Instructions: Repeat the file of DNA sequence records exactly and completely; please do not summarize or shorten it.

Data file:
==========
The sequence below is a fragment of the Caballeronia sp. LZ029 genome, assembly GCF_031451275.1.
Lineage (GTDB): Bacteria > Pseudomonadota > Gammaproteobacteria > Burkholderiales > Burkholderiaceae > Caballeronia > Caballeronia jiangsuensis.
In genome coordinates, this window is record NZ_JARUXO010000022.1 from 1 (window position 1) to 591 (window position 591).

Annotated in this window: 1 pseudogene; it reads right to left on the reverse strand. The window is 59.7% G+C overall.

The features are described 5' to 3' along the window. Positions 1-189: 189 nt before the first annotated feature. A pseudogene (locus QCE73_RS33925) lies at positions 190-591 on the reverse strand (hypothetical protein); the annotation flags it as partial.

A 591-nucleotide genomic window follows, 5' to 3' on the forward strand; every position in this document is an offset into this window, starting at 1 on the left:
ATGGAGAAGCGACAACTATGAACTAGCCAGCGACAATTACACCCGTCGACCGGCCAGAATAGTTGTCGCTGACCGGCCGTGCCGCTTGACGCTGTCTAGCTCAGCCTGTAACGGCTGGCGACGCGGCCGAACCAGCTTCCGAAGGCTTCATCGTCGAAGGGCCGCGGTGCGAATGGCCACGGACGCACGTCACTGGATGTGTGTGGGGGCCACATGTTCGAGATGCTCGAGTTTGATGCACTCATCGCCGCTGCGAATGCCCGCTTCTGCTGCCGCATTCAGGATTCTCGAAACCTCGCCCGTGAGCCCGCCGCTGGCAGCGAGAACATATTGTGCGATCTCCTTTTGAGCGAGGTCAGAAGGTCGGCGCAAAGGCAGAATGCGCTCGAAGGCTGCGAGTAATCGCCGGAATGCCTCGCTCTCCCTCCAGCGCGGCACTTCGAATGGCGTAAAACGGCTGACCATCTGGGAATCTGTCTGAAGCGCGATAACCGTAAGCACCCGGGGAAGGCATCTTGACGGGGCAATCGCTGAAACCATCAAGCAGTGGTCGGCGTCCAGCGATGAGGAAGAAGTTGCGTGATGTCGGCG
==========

The sequence below is a fragment of the Caballeronia sp. LZ029 genome, assembly GCF_031451275.1.
Lineage (GTDB): Bacteria > Pseudomonadota > Gammaproteobacteria > Burkholderiales > Burkholderiaceae > Caballeronia > Caballeronia jiangsuensis.
In genome coordinates, this window is record NZ_JARUXO010000022.1 from 1 (window position 1) to 591 (window position 591).

Annotated in this window: 1 pseudogene; it reads right to left on the reverse strand. The window is 59.7% G+C overall.

The features are described 5' to 3' along the window. Positions 1-189: 189 nt before the first annotated feature. A pseudogene (locus QCE73_RS33925) lies at positions 190-591 on the reverse strand (hypothetical protein); the annotation flags it as partial.

A 591-nucleotide genomic window follows, 5' to 3' on the forward strand; every position in this document is an offset into this window, starting at 1 on the left:
ATGGAGAAGCGACAACTATGAACTAGCCAGCGACAATTACACCCGTCGACCGGCCAGAATAGTTGTCGCTGACCGGCCGTGCCGCTTGACGCTGTCTAGCTCAGCCTGTAACGGCTGGCGACGCGGCCGAACCAGCTTCCGAAGGCTTCATCGTCGAAGGGCCGCGGTGCGAATGGCCACGGACGCACGTCACTGGATGTGTGTGGGGGCCACATGTTCGAGATGCTCGAGTTTGATGCACTCATCGCCGCTGCGAATGCCCGCTTCTGCTGCCGCATTCAGGATTCTCGAAACCTCGCCCGTGAGCCCGCCGCTGGCAGCGAGAACATATTGTGCGATCTCCTTTTGAGCGAGGTCAGAAGGTCGGCGCAAAGGCAGAATGCGCTCGAAGGCTGCGAGTAATCGCCGGAATGCCTCGCTCTCCCTCCAGCGCGGCACTTCGAATGGCGTAAAACGGCTGACCATCTGGGAATCTGTCTGAAGCGCGATAACCGTAAGCACCCGGGGAAGGCATCTTGACGGGGCAATCGCTGAAACCATCAAGCAGTGGTCGGCGTCCAGCGATGAGGAAGAAGTTGCGTGATGTCGGCG